Star Player: Aiden McGeady

McGeady is one of the most experienced players in the Irish team, and he has plenty of big game experience with Ireland, Celtic, Spartak Moscow and Everton. He has played 55 games in European competitions, and his skill and poise on the wing has the potential to cause plenty of issues for opposing fullbacks.

Key Player: John O’Shea

If the Irish are going to do well then they simply need O’Shea, who has 110 caps worth of experience, to step up. In a defence that is by no means settled O’Shea, who has experience playing in the Premier League with Manchester United and Sunderland, will be invaluable. He has played 256 games for Manchester United and has plenty of experience against the world’s best.


The Irish defence, led by O’Shea, will be tough to penetrate, and there is plenty of experience throughout the squad. Long, Keane and Walters are all good options, but the lack of continuity that could exist within the squad is an issue. The Irish are facing some excellent opposition, and even if Martin O’Neill brings out the best in his team they may still fail.


Head Coach: Erik Hamren
Captain: Zlatan Ibrahimovic
Previous Appearances: 5 (1992, 2000, 2004, 2008, 2012)
Best Finish: Semi-finals (1992)
Qualified: 3rd Group G (defeated Denmark in play-offs)
UEFA Euro 2012: Group Stage


Goalkeepers: 1. Andreas Isaksson (Kasimpasa), 12. Robin Olsen (Kobenhavn), 23. Patrick Carlgren (AIK).
Defenders: 2. Mikael Lustig (Celtic), 3. Erik Johansson (Kobenhavn), 4. Andreas Granqvist (Krasnodar), 5. Martin Olsson (Norwich City), 13. Pontus Jansson (Torino), 14. Victor Lindelof (Benfica), 17. Ludwig Augustinsson (Kobenhavn).
Midfielders: 6. Emil Forsberg (Leipzig), 7. Sebastian Larsson (Sunderland), 8. Albin Ekdal (Hamburg), 9. Kim Kallstrom (Grasshoppers), 15. Oscar Hiljemark (Palermo), 16. Pontus Wernbloom (CSKA Moskva), 18. Oscar Lewicki (Malmo), 21. Jimmy Durmaz (Olympiakos), 22. Erkan Zengin (Trabzonspor).
Forwards: 10. Zlatan Ibrahimovic (Paris Saint-Germain), 11. Markus Berg (Panathinaikos), 19. Emir Kujovic (Norrkoping), 20. John Guidetti (Celta Vigo).

Form Guide

The Swedish faced stiff competition throughout qualifying from Austria and Russia, and losses to each of those sides ruled them out of automatic qualification. They were drawn to face Denmark in the play-offs, and after a 2-1 victory in Solna they confirmed qualification with a 2-2 draw in Copenhagen, with Zlatan Ibrahimovic netting twice to seal the deal.


The Swedish have plenty of experience on the big stage, and since their first appearance at the Euros in 1992 they have only missed one tournament. Ibrahimovic, Andreas Isaksson and Kim Kallstrom all have more than 100 international caps, and the midfield is packed with experience, with Kallstrom, Jimmy Durmaz, Albin Ekdal, Sebastian Larsson, Erkan Zengin and Pontus Wernbloom likely to form an effective combination. The Swedish have players positioned throughout Europe’s top leagues, and this big game experience should come through in the finals.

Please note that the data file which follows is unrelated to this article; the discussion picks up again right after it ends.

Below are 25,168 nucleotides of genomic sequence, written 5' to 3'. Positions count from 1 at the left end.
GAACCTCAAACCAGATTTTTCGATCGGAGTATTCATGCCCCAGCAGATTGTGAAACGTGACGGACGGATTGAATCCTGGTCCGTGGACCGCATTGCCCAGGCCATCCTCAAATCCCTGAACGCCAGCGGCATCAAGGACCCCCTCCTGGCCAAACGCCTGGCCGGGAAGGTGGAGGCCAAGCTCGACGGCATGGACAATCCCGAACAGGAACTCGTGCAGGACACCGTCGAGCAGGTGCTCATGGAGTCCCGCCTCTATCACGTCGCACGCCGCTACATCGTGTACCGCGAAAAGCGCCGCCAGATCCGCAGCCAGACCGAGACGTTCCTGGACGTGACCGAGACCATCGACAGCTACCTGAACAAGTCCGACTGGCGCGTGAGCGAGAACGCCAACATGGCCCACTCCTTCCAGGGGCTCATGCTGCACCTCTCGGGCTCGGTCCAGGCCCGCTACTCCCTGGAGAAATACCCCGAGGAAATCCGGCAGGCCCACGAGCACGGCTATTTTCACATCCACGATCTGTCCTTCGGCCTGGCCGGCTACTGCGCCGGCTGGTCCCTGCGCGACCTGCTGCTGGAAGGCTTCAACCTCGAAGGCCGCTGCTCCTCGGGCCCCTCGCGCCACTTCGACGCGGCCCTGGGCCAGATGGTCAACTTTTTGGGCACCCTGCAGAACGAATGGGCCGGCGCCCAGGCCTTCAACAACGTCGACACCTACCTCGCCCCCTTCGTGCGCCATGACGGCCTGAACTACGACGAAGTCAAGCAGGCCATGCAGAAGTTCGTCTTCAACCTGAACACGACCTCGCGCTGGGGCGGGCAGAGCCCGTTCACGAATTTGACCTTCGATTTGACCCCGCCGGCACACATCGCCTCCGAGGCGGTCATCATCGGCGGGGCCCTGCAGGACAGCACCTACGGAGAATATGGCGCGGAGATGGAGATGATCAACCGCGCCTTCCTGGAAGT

The Swedish are a fairly strong side, but they are over-dependant on Ibrahimovic for their goals. The midfield has plenty of players who can pop up with the occasional goal, but if Ibrahimovic is shut down the Swedish will struggle to score. There are many different defensive options, but Erik Hamren has not necessarily worked out what his best defensive front looks like, and this lack of a set defensive combination has the potential to cause issues at the final tournament.

Star Player: Zlatan Ibrahimovic

Who else? Ibrahimovic is a legend of Swedish football, and every time he joins a new club he brings success with him. Since 2003 he has only failed to win one league title (with Milan in 2011-12) and since moving to Paris Saint-Germain he has scored 110 goals in just 120 league appearances. He has found the net 51 times in Europe, and if Sweden are going to make a run in this tournament he will have to fire.

Key Player: Kim Kallstrom

Kallstrom has 127 international caps, and his work as a playmaker in midfield will be essential to Sweden’s success. If he is unable to provide plenty of opportunities for Ibrahimovic, Marcus Berg and John Guidetti up front then it will be exceptionally difficult for the Swedish to score, and his set piece ability will also come in handy. He has the experience to stand up under pressure, and the Swedish will be relying on him.


The Swedish have a strong side, and experience at the highest level will not be an issue. They have plenty of ability as a team, but that was not necessarily realised in qualifying and they have been drawn into a tough group. Ultimately, if Ibrahimovic fails to fire it will be very difficult for the Swedish to score, and this could have a very serious effect on the team.


This group is a strong one, and Belgium should progress comfortably despite the questions surrounding their defence. The battle for second will be intriguing, and in the end the Italians should prevail due to their strength all over the park. The Swedish will provide strong competition, but the Irish are unlikely to challenge with a comparatively weak side.
1. Belgium, 2. Italy, 3. Sweden, 4. Republic of Ireland.